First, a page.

Two Peruvian migrant workers who survived a horrific crash that killed 11 people in southern Ontario say they fear they'll be sent back to their homeland.

Juan Ariza and Javier Abelardo Alba-Medina were among 13 poultry farm workers in a van that drove through a stop sign and into the path of a truck in the rural community of Hampstead on Feb. 6.

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Abelardo Javier Alba-Medina is one of only three migrant farm workers who survived a crash that killed 11 people in February. He and another survivor, Juan Ariza, said they fear having to return to Peru, where they could become financial burdens to their families due to their ongoing health-care needs. (Ivy Cuervo/CBC)

Ten workers from the van and the truck driver were killed in one of the province's deadliest collisions.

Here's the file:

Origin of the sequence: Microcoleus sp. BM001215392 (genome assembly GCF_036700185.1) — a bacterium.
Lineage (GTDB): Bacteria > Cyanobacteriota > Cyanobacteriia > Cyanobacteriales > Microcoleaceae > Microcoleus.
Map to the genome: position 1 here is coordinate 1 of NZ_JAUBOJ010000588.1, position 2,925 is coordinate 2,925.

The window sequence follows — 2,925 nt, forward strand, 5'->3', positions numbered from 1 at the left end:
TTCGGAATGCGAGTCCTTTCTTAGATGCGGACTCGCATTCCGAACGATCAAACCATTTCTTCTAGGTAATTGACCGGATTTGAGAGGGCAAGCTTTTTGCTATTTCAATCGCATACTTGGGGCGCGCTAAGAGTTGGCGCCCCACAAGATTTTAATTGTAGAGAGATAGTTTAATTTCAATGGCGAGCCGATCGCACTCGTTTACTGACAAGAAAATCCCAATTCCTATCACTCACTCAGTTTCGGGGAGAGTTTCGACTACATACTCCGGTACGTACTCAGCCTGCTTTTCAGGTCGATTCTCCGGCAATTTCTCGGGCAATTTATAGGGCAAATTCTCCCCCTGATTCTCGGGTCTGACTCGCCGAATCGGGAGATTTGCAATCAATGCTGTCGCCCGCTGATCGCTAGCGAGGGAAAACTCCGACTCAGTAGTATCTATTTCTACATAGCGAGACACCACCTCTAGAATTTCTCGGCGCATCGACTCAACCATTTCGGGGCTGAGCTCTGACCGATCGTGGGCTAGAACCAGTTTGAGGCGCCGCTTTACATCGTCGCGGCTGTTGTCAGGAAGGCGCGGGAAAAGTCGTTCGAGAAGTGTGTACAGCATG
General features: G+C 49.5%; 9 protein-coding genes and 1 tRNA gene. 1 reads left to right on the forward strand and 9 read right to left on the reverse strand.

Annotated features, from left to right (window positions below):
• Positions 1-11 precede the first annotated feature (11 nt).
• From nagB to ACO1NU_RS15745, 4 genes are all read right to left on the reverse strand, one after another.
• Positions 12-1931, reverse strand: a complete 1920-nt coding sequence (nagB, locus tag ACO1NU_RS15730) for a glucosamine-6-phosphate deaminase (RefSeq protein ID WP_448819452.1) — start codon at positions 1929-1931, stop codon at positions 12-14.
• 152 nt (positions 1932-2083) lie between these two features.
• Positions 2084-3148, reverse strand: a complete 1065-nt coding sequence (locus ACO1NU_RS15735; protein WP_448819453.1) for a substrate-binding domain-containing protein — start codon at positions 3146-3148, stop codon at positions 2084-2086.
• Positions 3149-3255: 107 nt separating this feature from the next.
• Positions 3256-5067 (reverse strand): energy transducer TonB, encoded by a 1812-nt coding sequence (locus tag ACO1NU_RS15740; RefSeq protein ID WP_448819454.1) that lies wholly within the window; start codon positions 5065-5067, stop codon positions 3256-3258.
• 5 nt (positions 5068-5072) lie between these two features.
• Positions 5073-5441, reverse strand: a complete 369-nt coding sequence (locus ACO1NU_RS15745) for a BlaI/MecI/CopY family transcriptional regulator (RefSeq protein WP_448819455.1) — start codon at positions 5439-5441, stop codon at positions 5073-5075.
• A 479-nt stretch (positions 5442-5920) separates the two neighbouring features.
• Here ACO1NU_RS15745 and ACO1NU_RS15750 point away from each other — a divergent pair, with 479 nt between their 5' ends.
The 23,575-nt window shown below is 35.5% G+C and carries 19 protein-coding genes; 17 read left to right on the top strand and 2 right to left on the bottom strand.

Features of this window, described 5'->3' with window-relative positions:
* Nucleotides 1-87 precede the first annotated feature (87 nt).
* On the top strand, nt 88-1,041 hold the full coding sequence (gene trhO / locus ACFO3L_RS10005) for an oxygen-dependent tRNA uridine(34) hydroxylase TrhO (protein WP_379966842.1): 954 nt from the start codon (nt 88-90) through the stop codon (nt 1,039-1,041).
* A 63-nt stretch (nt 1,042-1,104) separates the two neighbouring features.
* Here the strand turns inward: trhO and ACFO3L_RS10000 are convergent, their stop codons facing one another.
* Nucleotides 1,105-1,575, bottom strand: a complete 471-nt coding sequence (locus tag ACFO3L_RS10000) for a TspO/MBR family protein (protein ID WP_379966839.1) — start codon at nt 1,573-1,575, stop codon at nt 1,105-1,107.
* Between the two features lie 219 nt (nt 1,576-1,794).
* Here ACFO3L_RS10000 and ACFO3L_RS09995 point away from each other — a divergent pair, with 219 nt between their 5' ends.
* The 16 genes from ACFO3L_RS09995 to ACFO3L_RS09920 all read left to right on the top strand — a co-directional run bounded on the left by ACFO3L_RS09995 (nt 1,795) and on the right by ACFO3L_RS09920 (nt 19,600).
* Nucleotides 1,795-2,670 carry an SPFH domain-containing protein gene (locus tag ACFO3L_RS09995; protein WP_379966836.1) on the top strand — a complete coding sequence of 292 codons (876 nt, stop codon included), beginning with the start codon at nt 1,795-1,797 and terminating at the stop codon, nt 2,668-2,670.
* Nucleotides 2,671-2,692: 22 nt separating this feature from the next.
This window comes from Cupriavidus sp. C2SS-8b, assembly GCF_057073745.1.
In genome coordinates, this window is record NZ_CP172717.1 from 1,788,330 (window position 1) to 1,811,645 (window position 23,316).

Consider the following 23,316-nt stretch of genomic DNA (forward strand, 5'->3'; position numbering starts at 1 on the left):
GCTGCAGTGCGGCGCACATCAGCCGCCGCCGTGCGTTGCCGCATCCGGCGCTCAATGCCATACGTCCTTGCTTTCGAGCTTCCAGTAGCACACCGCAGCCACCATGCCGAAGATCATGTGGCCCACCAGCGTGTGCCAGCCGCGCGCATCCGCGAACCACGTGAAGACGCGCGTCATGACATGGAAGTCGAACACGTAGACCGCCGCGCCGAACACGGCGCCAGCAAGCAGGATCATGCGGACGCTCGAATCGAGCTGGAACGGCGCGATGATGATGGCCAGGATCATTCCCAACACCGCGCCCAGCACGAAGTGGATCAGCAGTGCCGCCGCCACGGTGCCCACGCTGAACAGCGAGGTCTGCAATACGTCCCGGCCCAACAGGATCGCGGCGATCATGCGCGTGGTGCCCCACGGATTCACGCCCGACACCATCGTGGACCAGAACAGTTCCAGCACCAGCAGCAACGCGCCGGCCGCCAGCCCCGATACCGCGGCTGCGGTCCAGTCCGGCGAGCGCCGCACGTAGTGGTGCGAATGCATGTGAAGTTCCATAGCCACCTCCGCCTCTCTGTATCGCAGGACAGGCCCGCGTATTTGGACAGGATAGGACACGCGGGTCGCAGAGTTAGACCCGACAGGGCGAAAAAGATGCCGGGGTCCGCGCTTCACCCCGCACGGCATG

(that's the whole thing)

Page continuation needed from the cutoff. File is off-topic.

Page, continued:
Speaking Tuesday with the help of an interpreter, Ariza and Alba-Medina said they are still undergoing treatment for their injuries and worry they would become burdens for their families if forced to leave Canada.

The pair's health-care expenses have been covered by the Workplace Safety and Insurance Board through Ontario's health insurance.

But workers's rights advocates say it's common for those benefits to be cut off once workers are sent back to their country, even though they may still be unable to work.